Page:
"Life is short. Take the trip. Buy the shoes. Eat the cake."
Today is mamala's birthday, and as with my BF-mom's birthday, we gather here today to celebrate their collective sweet tooth.
Mamala passionately loved root beer floats and "black cows" (made with Coke instead of root beer), quintessential summer treats. Are they as nostalgic for you as they are for me? If so, what was your first memory of them? (Feel free to comment below!)
Even though I was lucky enough to grow up with an A&W in my hometown (it's still there), growing up we didn't frequent it too often. Mamala made her own floats at home, and oh how I loved watching her make them. One scoop of vanilla ice cream in a frosted glass. Root beer poured just so. The carbonation would foam up instantly, but never overflowed. She had the touch. I also remember she used a long, slender soda spoon to give it a slight stir.
I made it home for almost all of her birthdays, but one year it wasn't possible and the BF and I Fed Exed these root beer float cupcakes (frosting in a separate container, ice cream not included) to my sister and mom. They were delighted, and a little surprised, to discover what was in the box.
My first attempt at this was as a full-sized bundt cake, as was originally written in one of my favorite cookbooks, Baked: New Frontiers in Baking, by Matt Lewis and Renato Polafito. When I spied the cupcake version on the Smitten Kitchen blog, knew I had to make it for mamala. I added the root beer fudge frosting.
If you don't have time to make individual cupcakes, make it into a bundt, frost it and serve ice cream on the side. Either way, you won't be sorry.
Adapted from: Matt Lewis and Renato Polafito, Baked: New Frontiers in Baking and Smitten Kitchen (cupcakes)
Number of servings: 22 cupcakes or one (10-inch) bundt cake
PS: One year ago...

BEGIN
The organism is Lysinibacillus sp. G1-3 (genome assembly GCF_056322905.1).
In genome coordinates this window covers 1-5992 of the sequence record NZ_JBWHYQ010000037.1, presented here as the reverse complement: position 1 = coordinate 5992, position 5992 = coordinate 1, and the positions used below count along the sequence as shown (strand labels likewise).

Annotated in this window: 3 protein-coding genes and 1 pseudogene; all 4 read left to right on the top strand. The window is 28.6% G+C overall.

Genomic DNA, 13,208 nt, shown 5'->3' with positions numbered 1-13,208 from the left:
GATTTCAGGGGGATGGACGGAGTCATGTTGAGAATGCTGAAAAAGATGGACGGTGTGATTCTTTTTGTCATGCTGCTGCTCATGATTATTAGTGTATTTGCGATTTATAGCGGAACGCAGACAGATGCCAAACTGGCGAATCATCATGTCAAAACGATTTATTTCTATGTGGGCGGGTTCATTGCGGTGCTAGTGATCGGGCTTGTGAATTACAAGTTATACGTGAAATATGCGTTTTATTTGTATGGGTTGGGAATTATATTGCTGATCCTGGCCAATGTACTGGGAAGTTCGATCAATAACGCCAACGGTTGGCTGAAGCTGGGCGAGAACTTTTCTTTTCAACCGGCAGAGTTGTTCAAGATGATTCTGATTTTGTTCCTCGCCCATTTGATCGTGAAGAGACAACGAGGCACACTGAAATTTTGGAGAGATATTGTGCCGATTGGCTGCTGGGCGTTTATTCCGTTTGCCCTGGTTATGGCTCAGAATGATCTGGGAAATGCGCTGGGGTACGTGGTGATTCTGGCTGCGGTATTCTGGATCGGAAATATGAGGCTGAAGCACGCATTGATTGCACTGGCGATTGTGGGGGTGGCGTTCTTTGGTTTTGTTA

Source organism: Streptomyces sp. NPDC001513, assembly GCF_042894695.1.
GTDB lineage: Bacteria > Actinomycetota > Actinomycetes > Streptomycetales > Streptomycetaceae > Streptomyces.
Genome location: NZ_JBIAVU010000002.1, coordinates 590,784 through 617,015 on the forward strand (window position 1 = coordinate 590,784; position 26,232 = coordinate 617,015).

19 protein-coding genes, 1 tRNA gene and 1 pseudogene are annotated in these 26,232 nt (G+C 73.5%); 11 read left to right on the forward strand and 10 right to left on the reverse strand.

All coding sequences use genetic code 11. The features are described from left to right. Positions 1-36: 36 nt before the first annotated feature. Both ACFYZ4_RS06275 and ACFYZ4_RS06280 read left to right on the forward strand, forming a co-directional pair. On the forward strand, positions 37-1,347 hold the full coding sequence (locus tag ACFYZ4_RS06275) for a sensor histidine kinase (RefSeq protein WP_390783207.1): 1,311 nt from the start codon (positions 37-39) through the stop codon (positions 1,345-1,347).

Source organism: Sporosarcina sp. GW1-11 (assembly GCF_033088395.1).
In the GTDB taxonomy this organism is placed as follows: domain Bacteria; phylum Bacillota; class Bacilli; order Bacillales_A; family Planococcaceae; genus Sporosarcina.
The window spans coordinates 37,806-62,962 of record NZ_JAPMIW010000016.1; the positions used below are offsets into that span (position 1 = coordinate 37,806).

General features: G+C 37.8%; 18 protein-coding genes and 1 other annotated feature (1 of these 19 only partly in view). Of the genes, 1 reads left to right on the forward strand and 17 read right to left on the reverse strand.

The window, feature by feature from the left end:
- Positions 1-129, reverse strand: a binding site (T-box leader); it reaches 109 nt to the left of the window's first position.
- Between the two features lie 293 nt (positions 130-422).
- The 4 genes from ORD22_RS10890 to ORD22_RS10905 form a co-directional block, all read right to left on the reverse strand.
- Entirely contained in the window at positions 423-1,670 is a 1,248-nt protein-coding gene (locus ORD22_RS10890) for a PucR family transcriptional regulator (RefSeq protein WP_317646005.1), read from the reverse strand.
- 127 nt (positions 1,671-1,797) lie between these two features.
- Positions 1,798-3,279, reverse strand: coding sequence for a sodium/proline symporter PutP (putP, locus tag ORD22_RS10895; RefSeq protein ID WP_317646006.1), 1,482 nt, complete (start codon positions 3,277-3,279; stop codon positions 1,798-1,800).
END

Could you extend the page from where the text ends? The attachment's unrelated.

"Chocolate doesn't ask silly questions, chocolate understands."
You don't see too many chocolate desserts in the summer. Usually it's all about summer fruit pies, tarts, crostatas, cobblers, crisps, ice cream, sorbets. Nothing against them, all delicious, but my soul still craves chocolate. So this is an attempt at the best of both worlds. Even the BF loves it and he's not exactly fond of mixing fruit with cake. [Ed. note: As The Offspring once eloquently opined, gotta keep 'em separated. (I'm just kidding, this is really good.)]
The best part of this dessert is that it's the best hack of the summer.
I make every single meal for my clients and family from scratch. Every day. But once in awhile, especially in the summer heat, it's nice to make things a little easier for the BF and me. Here you can be versatile, feel free to use your favorite boxed brownie mix (Duncan Hines Dark Chocolate Fudge Brownies "Extra Thick and Fudgy" was used here) or a time-tested from-scratch recipe. You can make homemade whipped cream or Cool Whip, I won't tell. Like another berry better than strawberries? Go for it.
For years, I had prepared this dessert with homemade brownies and fresh whipped cream. Then one night a friend came over for an impromptu dinner. I was short on time, knew the guest couldn't eat dairy, and hates coconut milk. So out came the boxed brownie mix (no butter) and Cool Whip (no cream), and it was awesome. She loved it.